He sure did look at home when he lined up in Lane 7 on Sunday. The athletes looked down the line, shook their legs and bounced their feet back into starting blocks. All signs pointed to an average elite track meet, until the cameras shifted just enough so viewers could see volunteers wearing face masks and tens of thousands of empty seats in the background.
Then they were off. Gatlin, unsurprisingly, was first across the line in 10.24 seconds. (His personal best is 9.74, which he ran in 2015.)
“It wasn’t the fastest time I’ve ever had, but under those conditions, with the bubble and quarantine, it felt good to get the win,” he said, and then added after a pause, “I can say I got the first win in the Olympic Stadium.”
The joy in his voice was clear, the hunger to get back to that track for the real thing, and his confidence that the Games could be held successfully.
“I can’t think of anywhere else the Olympics could be successful,” he said, describing his varied experiences racing around the globe. “Japan already has that instilled in their culture, to be cautious and systematic.”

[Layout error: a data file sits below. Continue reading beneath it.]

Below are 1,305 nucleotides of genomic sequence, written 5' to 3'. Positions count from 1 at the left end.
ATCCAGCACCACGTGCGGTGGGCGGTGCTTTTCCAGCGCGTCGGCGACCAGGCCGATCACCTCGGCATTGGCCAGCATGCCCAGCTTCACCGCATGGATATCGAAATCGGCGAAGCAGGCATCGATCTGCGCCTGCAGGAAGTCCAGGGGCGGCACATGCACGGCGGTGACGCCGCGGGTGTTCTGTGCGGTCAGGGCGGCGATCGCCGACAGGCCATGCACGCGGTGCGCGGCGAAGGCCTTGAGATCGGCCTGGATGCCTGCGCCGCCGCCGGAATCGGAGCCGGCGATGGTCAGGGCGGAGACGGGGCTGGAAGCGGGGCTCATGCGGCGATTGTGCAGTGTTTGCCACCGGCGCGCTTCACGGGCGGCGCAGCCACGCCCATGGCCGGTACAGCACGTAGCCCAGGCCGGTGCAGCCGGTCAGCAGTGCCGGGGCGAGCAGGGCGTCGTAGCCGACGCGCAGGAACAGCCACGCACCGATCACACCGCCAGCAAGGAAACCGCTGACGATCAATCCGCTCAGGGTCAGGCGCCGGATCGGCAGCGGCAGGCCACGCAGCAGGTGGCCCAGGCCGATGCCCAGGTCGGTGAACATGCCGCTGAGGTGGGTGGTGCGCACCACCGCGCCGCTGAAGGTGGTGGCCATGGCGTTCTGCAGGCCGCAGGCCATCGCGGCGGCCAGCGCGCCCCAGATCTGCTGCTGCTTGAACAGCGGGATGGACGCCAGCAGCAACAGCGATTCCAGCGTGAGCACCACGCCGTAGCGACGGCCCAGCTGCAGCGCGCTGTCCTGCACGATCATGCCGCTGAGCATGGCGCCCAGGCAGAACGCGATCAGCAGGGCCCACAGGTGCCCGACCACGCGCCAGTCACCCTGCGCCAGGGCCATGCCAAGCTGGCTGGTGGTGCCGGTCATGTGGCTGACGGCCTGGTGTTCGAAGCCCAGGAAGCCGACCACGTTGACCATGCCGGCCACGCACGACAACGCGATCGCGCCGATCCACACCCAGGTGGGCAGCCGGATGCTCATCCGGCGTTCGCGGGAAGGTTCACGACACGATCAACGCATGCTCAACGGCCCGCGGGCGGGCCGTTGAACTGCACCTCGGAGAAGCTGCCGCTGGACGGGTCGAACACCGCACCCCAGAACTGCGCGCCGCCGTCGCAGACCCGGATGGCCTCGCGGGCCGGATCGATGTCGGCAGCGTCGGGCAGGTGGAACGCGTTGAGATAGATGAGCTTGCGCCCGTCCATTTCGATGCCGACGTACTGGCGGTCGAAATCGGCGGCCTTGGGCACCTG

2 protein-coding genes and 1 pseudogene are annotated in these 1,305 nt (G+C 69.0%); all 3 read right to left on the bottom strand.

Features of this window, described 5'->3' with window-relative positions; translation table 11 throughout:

That said, many people in Japan are fearful that the Games could turn into a coronavirus superspreader event, with thousands of people arriving in Tokyo from hundreds of countries that are all at different stages of the pandemic. And last week, Japan extended a state of emergency in Tokyo and other regions until the end of May to contain a surge of coronavirus cases.
Gatlin acknowledged that fear, and those who are against holding the Games. “I can’t put my Olympic dream in front of someone’s life,” he said. “But let’s take every precaution and safeguards before we decide to cancel or once again move the date of the Olympics. I think that if we are making gains around the world, being safe and if everyone is on their p’s and q’s wearing their masks, social distancing and disinfecting, we have a great chance of having a successful Olympics.”